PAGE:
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Sidney Poitier continues to break race barriers with this formula
jail-break drama. Teamed with Tony Curtis, the escaped prisoners
encounter many situations, where their difference in color seems to
matter more than the fact that both are fugitives from the law.
Throughout the film, the viewer empathizes with the escapees, figuring
that they always got a bum deal in life. A scene towards the end, where
a single mother sees a chance to "hook up" with Curtis, shows how
Curtis, although often disagreeing, even physically fighting with
Poitier, still sees Poitier as an equal in their quest for freedom.
Rather than "sell out" his friend, he would rather die trying to save
him. The inevidable ending (remember that one of the rules in Old
Hollywood was that the bad guys can never win)is quite moving.
Definitely among the established Hollywood Classics. Although many of the "old ways" have changed drastically since the late 50s, this film offers insight into a piece of Americana many people living today can still recall. An important piece of Film History, and highly recommended.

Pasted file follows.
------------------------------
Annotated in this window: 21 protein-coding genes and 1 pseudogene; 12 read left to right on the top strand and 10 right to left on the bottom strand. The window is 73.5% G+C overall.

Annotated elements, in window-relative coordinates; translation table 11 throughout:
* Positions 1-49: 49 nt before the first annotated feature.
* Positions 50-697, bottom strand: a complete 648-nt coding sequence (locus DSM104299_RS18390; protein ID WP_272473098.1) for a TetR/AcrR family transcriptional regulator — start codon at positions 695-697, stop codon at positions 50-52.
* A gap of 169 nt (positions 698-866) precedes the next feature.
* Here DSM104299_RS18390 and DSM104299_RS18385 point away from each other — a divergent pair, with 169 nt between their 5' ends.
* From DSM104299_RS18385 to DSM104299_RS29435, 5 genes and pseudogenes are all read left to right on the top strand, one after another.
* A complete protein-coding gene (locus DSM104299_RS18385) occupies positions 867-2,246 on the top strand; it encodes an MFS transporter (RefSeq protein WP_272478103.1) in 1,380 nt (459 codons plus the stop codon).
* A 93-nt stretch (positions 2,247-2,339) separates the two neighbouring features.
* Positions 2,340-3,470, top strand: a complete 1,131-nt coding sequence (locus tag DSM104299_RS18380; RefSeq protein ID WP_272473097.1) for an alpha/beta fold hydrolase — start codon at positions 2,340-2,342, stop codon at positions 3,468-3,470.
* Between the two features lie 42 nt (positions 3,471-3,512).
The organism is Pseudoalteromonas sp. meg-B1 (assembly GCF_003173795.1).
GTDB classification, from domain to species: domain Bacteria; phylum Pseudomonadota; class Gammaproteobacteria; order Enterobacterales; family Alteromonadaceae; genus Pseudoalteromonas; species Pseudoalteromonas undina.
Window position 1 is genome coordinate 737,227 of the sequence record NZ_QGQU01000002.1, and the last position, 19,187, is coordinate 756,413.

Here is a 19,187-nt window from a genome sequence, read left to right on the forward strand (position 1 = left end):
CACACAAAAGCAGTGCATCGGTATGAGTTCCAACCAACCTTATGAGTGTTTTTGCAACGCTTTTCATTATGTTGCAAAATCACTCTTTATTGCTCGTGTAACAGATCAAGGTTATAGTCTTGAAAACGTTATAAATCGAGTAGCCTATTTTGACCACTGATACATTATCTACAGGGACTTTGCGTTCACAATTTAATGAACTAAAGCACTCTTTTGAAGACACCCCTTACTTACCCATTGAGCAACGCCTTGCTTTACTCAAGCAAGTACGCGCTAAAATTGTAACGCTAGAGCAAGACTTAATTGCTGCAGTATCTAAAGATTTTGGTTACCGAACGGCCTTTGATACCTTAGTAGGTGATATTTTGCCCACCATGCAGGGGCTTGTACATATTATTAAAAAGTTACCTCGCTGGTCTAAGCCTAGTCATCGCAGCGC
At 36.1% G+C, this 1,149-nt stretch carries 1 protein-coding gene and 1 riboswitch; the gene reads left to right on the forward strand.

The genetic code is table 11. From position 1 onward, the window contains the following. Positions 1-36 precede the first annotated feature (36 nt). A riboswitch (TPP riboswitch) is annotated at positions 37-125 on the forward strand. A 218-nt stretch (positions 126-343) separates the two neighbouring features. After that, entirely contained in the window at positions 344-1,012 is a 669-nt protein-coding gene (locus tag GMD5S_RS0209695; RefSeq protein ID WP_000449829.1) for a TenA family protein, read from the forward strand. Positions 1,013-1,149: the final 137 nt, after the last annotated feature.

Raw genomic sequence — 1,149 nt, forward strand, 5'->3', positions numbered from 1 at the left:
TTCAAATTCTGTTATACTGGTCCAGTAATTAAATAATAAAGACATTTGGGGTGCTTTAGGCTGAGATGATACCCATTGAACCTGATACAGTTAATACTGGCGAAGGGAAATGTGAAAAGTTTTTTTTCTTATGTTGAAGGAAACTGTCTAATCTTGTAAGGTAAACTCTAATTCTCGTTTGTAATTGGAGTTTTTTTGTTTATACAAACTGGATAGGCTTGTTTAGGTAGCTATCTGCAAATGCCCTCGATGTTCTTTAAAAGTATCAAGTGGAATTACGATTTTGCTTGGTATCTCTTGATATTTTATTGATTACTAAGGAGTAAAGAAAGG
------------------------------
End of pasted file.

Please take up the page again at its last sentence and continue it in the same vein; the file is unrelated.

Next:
This Stanley Kramer classic covers a lot of ground -- literally and
figuratively. Tony Curtis and Sidney Poitier are white and black
inmates who, while chained together at the wrist, escape their captors
when their prison truck hits the ditch. Now Curtis is forced to put
aside his prejudice and work with his new partner in getting the cuffs
off and ensuring their newfound freedom lasts.
As its reputation suggests, THE DEFIANT ONES is first and foremost a study of racism. It has a deliberate unpleasantness about it as it brings to life the unsavory attitudes of the past. A young boy who stumbles across the convicts races to the arms of Curtis for fear Poitier will hurt him. A lonely farm wife who takes the men in has to be told that yes, Poitier deserves a meal, too. And as the men face hanging at the hands of some rednecks, Curtis appeals to them on the grounds a white man can't be lynched. Yet the film carries no tired, moralistic messages, instead allowing the racism on display to speak for itself.